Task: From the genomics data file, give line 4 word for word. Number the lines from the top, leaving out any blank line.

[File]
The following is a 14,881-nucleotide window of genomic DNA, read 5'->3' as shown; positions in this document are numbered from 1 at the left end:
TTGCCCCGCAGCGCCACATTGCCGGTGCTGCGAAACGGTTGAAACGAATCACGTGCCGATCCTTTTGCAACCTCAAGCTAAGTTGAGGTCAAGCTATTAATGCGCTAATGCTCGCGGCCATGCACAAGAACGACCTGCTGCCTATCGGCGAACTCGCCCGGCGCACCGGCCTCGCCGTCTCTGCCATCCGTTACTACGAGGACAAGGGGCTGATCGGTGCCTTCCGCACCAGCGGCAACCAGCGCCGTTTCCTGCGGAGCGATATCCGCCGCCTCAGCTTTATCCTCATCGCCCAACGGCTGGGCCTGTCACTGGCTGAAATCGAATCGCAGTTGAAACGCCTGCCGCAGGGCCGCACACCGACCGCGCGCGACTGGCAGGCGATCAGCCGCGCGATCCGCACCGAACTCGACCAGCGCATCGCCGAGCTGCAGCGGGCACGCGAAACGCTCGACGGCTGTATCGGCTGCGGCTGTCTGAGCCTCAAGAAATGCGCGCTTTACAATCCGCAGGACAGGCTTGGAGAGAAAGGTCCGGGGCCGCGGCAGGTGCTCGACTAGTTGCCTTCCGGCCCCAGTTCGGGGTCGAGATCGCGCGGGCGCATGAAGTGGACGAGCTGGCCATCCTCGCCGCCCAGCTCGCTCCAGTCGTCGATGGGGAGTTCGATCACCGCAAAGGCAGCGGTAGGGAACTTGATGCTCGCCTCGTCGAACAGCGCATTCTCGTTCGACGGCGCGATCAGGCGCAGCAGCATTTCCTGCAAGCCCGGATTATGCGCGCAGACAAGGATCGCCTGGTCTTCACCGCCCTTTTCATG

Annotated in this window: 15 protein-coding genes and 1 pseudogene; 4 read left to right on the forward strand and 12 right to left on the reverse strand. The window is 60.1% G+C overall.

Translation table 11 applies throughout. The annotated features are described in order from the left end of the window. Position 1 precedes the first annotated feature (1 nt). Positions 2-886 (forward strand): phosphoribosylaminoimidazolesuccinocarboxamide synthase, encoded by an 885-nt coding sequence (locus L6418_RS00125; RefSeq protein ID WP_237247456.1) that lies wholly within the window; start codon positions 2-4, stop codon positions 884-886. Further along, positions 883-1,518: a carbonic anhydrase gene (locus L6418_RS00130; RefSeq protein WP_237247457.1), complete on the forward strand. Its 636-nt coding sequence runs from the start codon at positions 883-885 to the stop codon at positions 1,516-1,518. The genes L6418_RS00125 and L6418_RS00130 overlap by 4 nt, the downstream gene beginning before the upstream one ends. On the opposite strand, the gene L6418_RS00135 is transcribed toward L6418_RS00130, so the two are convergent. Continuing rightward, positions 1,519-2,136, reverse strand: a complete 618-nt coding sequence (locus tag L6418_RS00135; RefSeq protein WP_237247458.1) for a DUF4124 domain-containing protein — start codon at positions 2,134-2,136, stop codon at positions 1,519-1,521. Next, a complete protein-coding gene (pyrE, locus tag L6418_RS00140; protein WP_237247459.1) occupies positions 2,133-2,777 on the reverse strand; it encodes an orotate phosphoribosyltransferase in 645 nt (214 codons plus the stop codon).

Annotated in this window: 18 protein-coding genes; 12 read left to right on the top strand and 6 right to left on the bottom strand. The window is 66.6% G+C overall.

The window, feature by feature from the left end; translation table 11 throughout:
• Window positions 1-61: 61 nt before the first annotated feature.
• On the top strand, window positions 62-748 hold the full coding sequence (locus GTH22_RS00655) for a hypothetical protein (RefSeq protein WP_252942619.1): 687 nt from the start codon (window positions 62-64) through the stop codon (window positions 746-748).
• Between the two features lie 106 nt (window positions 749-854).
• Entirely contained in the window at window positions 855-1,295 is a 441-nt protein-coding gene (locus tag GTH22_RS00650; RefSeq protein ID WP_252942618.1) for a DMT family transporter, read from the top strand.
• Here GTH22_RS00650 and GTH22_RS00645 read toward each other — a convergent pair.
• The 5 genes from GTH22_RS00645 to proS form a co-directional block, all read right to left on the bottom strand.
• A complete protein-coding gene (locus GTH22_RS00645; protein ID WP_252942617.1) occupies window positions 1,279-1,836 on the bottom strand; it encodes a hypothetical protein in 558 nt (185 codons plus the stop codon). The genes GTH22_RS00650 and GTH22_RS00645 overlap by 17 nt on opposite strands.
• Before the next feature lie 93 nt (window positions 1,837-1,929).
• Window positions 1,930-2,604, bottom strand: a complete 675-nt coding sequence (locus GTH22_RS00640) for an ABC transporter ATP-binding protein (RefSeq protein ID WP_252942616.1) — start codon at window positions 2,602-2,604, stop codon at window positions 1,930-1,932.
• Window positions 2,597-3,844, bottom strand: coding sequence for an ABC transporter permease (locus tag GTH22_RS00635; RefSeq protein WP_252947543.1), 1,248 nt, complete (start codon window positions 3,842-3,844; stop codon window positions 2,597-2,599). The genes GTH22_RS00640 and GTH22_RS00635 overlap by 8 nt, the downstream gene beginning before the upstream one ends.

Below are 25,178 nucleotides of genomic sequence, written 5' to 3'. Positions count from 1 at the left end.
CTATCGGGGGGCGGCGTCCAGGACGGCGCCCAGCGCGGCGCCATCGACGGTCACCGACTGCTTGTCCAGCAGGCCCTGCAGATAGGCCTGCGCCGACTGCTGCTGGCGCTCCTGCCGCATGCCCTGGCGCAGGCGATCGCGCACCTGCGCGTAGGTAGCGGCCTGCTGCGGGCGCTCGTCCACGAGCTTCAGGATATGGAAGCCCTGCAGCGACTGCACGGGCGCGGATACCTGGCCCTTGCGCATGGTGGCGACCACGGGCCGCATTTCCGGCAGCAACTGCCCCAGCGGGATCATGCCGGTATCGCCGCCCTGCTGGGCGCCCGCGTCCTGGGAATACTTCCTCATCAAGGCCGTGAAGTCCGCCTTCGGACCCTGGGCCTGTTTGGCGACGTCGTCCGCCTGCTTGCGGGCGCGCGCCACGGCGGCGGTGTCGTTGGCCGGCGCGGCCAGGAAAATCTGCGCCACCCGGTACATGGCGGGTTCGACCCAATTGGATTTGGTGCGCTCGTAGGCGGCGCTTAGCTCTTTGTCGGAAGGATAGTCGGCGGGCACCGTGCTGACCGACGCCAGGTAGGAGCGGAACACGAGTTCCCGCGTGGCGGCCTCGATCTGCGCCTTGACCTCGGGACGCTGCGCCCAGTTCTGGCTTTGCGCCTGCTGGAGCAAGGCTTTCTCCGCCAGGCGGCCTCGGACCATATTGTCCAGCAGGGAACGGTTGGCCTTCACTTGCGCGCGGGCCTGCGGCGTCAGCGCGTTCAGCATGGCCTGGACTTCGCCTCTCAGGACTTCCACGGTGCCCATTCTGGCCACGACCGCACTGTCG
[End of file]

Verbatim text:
Translation table 11 applies throughout. The annotated features are described in order from the left end of the window. Position 1 precedes the first annotated feature (1 nt). Positions 2-886 (forward strand): phosphoribosylaminoimidazolesuccinocarboxamide synthase, encoded by an 885-nt coding sequence (locus L6418_RS00125; RefSeq protein ID WP_237247456.1) that lies wholly within the window; start codon positions 2-4, stop codon positions 884-886. Further along, positions 883-1,518: a carbonic anhydrase gene (locus L6418_RS00130; RefSeq protein WP_237247457.1), complete on the forward strand. Its 636-nt coding sequence runs from the start codon at positions 883-885 to the stop codon at positions 1,516-1,518. The genes L6418_RS00125 and L6418_RS00130 overlap by 4 nt, the downstream gene beginning before the upstream one ends. On the opposite strand, the gene L6418_RS00135 is transcribed toward L6418_RS00130, so the two are convergent. Continuing rightward, positions 1,519-2,136, reverse strand: a complete 618-nt coding sequence (locus tag L6418_RS00135; RefSeq protein WP_237247458.1) for a DUF4124 domain-containing protein — start codon at positions 2,134-2,136, stop codon at positions 1,519-1,521. Next, a complete protein-coding gene (pyrE, locus tag L6418_RS00140; protein WP_237247459.1) occupies positions 2,133-2,777 on the reverse strand; it encodes an orotate phosphoribosyltransferase in 645 nt (214 codons plus the stop codon).